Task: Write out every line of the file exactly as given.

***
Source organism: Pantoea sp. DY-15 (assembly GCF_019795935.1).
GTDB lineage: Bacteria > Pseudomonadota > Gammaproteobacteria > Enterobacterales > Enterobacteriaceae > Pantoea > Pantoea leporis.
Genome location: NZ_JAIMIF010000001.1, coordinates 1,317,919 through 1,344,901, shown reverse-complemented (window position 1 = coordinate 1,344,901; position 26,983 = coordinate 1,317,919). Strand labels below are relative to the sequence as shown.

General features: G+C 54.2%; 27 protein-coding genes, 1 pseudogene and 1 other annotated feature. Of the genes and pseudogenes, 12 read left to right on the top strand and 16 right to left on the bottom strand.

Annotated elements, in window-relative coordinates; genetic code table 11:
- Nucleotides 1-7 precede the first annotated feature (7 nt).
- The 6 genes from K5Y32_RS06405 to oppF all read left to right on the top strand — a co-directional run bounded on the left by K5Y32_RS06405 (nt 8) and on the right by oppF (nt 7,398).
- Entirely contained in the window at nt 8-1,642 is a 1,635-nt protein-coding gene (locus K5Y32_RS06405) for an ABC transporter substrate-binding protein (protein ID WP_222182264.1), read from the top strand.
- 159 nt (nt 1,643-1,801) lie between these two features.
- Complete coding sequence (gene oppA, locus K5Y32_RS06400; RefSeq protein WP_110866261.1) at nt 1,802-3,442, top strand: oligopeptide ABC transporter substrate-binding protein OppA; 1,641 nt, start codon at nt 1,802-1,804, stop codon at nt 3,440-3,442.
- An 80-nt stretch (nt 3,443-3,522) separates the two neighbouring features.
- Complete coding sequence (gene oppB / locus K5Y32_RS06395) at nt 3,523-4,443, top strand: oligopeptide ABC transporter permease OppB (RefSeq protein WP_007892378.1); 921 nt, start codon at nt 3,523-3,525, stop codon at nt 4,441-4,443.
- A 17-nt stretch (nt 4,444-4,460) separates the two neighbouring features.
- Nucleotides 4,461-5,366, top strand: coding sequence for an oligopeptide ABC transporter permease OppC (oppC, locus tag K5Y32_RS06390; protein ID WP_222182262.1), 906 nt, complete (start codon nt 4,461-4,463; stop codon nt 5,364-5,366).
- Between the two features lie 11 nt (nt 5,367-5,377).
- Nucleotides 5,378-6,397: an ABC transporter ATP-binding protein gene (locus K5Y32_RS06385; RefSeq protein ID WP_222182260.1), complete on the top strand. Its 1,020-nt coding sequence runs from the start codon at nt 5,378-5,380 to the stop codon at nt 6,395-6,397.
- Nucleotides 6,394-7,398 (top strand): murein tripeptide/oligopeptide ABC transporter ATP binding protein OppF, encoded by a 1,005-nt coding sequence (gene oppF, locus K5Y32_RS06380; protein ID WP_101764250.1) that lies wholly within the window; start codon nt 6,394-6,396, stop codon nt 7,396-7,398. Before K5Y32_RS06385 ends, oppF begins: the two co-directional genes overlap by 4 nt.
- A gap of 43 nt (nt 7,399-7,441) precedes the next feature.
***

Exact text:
Source organism: Pantoea sp. DY-15 (assembly GCF_019795935.1).
GTDB lineage: Bacteria > Pseudomonadota > Gammaproteobacteria > Enterobacterales > Enterobacteriaceae > Pantoea > Pantoea leporis.
Genome location: NZ_JAIMIF010000001.1, coordinates 1,317,919 through 1,344,901, shown reverse-complemented (window position 1 = coordinate 1,344,901; position 26,983 = coordinate 1,317,919). Strand labels below are relative to the sequence as shown.

General features: G+C 54.2%; 27 protein-coding genes, 1 pseudogene and 1 other annotated feature. Of the genes and pseudogenes, 12 read left to right on the top strand and 16 right to left on the bottom strand.

Annotated elements, in window-relative coordinates; genetic code table 11:
- Nucleotides 1-7 precede the first annotated feature (7 nt).
- The 6 genes from K5Y32_RS06405 to oppF all read left to right on the top strand — a co-directional run bounded on the left by K5Y32_RS06405 (nt 8) and on the right by oppF (nt 7,398).
- Entirely contained in the window at nt 8-1,642 is a 1,635-nt protein-coding gene (locus K5Y32_RS06405) for an ABC transporter substrate-binding protein (protein ID WP_222182264.1), read from the top strand.
- 159 nt (nt 1,643-1,801) lie between these two features.
- Complete coding sequence (gene oppA, locus K5Y32_RS06400; RefSeq protein WP_110866261.1) at nt 1,802-3,442, top strand: oligopeptide ABC transporter substrate-binding protein OppA; 1,641 nt, start codon at nt 1,802-1,804, stop codon at nt 3,440-3,442.
- An 80-nt stretch (nt 3,443-3,522) separates the two neighbouring features.
- Complete coding sequence (gene oppB / locus K5Y32_RS06395) at nt 3,523-4,443, top strand: oligopeptide ABC transporter permease OppB (RefSeq protein WP_007892378.1); 921 nt, start codon at nt 3,523-3,525, stop codon at nt 4,441-4,443.
- A 17-nt stretch (nt 4,444-4,460) separates the two neighbouring features.
- Nucleotides 4,461-5,366, top strand: coding sequence for an oligopeptide ABC transporter permease OppC (oppC, locus tag K5Y32_RS06390; protein ID WP_222182262.1), 906 nt, complete (start codon nt 4,461-4,463; stop codon nt 5,364-5,366).
- Between the two features lie 11 nt (nt 5,367-5,377).
- Nucleotides 5,378-6,397: an ABC transporter ATP-binding protein gene (locus K5Y32_RS06385; RefSeq protein ID WP_222182260.1), complete on the top strand. Its 1,020-nt coding sequence runs from the start codon at nt 5,378-5,380 to the stop codon at nt 6,395-6,397.
- Nucleotides 6,394-7,398 (top strand): murein tripeptide/oligopeptide ABC transporter ATP binding protein OppF, encoded by a 1,005-nt coding sequence (gene oppF, locus K5Y32_RS06380; protein ID WP_101764250.1) that lies wholly within the window; start codon nt 6,394-6,396, stop codon nt 7,396-7,398. Before K5Y32_RS06385 ends, oppF begins: the two co-directional genes overlap by 4 nt.
- A gap of 43 nt (nt 7,399-7,441) precedes the next feature.